It’s not like we weren’t warned this was coming.
Those of you who follow me here or on Facebook have seen me post about my dog Arrow. Specifically, the medical issues he’s been having for the last few months, mostly caused by being 16 years old. Arrow’s life had been growing increasingly burdensome, as it ultimately does for all of us who get very old.
This morning, it was clear he’d had enough. We quietly and peacefully set that burden aside.
As sad as it is — I’m crying like a beauty pageant runner-up as I write this — it’s all okay. Sixteen years is an excellent run, even if that last year was mostly a walk. Arrow spent every day of his life with enough food, a warm and dry place to sleep, space to run around (and track back inside, which he did on purpose), and his family around him just about every minute of his life. He licked, growled at, peed on, or just sniffed all that he surveyed. He may have groused if I was more than 10 minutes late with his dinner, but such trials only highlight the good times. Overall, I think I did right by him.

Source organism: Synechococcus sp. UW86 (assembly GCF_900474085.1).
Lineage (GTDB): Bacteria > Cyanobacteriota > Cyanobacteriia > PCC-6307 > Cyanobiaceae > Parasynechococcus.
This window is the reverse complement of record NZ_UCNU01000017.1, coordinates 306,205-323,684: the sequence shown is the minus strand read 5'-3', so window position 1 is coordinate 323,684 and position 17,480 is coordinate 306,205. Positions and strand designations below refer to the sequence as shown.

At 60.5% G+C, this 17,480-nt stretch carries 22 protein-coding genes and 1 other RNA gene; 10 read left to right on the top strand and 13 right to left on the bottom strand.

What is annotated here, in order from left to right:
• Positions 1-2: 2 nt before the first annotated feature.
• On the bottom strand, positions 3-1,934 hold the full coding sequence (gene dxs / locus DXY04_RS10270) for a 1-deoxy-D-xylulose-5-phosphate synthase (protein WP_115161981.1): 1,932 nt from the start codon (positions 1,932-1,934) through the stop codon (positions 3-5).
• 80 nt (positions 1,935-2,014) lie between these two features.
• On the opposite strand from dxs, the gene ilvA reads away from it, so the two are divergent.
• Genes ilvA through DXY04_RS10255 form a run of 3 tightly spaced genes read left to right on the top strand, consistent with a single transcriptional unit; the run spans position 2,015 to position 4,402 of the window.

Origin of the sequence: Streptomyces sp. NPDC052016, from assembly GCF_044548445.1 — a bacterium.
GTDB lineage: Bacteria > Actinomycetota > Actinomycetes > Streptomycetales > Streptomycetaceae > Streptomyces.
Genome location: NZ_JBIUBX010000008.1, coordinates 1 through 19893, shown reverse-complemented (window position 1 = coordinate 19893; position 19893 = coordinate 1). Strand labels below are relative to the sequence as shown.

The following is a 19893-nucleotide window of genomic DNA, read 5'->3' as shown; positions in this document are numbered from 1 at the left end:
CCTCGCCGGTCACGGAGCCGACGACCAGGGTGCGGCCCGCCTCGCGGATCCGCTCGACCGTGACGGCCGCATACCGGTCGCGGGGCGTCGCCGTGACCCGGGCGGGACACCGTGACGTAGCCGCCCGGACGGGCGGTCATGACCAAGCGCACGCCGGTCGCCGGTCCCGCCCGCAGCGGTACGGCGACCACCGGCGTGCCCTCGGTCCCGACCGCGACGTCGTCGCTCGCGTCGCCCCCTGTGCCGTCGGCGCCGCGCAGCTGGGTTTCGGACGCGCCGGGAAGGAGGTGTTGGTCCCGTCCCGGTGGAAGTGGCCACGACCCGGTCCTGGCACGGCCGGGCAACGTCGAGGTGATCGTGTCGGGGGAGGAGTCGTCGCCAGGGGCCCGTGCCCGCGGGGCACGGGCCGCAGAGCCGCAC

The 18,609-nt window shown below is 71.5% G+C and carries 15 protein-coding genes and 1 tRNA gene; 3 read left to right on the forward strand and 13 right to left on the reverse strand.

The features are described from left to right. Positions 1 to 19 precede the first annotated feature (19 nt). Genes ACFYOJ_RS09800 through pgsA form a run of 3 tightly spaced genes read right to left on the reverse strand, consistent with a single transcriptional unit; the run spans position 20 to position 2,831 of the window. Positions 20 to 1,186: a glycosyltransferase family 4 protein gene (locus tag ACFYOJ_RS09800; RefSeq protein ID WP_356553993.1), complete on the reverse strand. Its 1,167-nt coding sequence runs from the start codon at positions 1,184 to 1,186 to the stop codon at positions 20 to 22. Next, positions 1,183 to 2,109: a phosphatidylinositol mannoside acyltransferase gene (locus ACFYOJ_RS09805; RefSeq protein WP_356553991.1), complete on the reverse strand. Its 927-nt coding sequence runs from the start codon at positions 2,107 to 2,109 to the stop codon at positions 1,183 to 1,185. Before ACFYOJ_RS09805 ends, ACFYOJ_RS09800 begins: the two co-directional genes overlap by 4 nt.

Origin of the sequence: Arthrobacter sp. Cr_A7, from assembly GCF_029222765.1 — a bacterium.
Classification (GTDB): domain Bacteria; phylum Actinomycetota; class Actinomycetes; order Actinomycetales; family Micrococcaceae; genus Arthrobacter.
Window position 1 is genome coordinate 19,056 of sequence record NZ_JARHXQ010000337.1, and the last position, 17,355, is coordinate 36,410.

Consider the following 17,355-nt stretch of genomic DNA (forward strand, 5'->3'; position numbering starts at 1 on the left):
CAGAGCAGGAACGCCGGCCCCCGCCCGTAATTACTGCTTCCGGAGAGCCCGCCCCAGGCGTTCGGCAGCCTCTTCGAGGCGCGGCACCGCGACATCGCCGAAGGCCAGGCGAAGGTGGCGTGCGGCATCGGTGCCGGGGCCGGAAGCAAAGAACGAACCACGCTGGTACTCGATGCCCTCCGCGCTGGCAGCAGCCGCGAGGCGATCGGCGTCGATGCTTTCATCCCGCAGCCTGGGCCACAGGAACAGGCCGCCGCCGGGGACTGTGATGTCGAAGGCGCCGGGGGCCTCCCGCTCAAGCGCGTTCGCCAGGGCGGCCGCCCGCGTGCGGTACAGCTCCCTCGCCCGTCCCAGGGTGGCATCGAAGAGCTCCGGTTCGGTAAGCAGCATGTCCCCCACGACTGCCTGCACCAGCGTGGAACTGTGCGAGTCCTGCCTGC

But the problem with having a dog that lives a long time is that he’s part of your family for a long time. He spent a decade and a half carving out a little grumpy hole in my life that’s going to be tough to refill. I’m going to miss my little buddy.
Dog lovers often say things like “be the person your dog thinks you are.” While I appreciate the sentiment, I think it doesn’t go far enough. Arrow thought I was a food dispensary and leash Nazi that also gave him belly rubs. Instead, be someone worthy of the loyalty your dog gives you.
Goodbye, Arrow. Despite what you might have heard three times a day for your entire life, you were a really good dog.